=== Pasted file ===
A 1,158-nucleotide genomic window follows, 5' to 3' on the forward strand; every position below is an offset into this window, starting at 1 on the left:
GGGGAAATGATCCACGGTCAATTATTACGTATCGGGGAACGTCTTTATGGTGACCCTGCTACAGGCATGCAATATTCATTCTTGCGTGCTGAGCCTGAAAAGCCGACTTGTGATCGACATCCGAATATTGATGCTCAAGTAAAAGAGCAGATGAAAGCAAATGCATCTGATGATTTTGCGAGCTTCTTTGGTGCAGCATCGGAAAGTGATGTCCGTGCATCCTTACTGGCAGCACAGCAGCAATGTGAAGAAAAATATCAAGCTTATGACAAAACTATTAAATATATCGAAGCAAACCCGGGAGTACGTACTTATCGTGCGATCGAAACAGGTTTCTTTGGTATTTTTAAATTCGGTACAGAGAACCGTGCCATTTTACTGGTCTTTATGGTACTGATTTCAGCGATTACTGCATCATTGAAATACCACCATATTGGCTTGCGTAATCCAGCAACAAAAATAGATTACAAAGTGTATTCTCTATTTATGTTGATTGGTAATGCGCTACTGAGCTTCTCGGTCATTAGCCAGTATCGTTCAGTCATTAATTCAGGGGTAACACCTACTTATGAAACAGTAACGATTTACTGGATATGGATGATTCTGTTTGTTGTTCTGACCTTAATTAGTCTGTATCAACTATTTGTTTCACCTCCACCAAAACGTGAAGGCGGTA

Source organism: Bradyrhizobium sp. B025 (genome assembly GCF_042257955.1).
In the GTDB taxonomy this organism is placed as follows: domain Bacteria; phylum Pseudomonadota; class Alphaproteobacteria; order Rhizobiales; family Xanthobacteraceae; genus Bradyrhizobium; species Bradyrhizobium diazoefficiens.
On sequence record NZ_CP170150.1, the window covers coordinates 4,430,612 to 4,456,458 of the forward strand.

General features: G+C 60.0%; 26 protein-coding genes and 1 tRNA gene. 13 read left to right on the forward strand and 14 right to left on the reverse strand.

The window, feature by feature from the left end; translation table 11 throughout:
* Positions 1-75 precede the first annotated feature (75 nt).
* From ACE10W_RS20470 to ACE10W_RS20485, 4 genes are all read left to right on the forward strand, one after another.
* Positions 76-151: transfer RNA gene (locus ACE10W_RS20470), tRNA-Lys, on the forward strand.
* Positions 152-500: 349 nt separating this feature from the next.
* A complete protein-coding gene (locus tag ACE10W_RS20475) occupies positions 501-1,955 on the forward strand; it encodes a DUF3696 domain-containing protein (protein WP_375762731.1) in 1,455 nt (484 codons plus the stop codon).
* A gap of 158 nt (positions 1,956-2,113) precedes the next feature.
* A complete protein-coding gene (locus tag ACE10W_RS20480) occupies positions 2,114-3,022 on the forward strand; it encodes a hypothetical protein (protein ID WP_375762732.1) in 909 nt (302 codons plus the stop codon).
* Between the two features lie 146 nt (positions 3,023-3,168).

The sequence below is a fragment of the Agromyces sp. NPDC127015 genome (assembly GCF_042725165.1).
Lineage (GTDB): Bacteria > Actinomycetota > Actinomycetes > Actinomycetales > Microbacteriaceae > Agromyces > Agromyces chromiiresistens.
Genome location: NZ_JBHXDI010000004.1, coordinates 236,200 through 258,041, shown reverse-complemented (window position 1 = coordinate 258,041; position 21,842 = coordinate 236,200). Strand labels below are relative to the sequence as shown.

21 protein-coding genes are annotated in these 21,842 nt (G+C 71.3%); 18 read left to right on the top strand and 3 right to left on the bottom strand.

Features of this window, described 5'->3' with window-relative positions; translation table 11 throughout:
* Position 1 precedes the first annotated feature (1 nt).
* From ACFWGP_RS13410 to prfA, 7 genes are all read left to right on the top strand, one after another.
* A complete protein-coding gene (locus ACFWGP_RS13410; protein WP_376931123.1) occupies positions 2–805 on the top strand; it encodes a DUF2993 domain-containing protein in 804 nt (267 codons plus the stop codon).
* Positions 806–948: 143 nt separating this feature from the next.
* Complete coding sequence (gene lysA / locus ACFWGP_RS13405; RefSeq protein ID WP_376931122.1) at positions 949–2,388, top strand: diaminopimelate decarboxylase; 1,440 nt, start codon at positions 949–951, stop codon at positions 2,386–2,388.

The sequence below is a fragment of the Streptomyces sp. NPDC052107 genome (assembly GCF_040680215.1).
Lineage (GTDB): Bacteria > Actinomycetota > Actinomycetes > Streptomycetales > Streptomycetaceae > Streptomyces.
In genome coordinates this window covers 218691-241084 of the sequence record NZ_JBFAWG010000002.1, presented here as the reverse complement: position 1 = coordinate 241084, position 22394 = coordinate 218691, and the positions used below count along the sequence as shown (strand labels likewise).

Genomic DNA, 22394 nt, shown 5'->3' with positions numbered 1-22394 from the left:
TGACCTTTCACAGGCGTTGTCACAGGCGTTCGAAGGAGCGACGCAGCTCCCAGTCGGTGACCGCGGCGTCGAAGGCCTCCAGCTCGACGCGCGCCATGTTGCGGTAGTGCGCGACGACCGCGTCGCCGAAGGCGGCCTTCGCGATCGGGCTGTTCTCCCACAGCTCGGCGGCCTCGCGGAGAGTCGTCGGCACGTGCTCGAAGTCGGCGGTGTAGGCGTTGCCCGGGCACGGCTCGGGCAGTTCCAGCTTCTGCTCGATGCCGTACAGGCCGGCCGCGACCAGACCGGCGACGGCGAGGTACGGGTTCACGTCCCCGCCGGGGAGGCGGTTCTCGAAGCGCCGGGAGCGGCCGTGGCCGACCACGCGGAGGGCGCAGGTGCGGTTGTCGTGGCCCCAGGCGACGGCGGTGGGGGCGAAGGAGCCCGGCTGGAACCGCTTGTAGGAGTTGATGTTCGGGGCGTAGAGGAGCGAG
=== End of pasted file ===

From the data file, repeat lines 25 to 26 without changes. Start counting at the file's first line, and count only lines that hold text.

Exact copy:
* Complete coding sequence (gene lysA / locus ACFWGP_RS13405; RefSeq protein ID WP_376931122.1) at positions 949–2,388, top strand: diaminopimelate decarboxylase; 1,440 nt, start codon at positions 949–951, stop codon at positions 2,386–2,388.

The sequence below is a fragment of the Streptomyces sp. NPDC052107 genome (assembly GCF_040680215.1).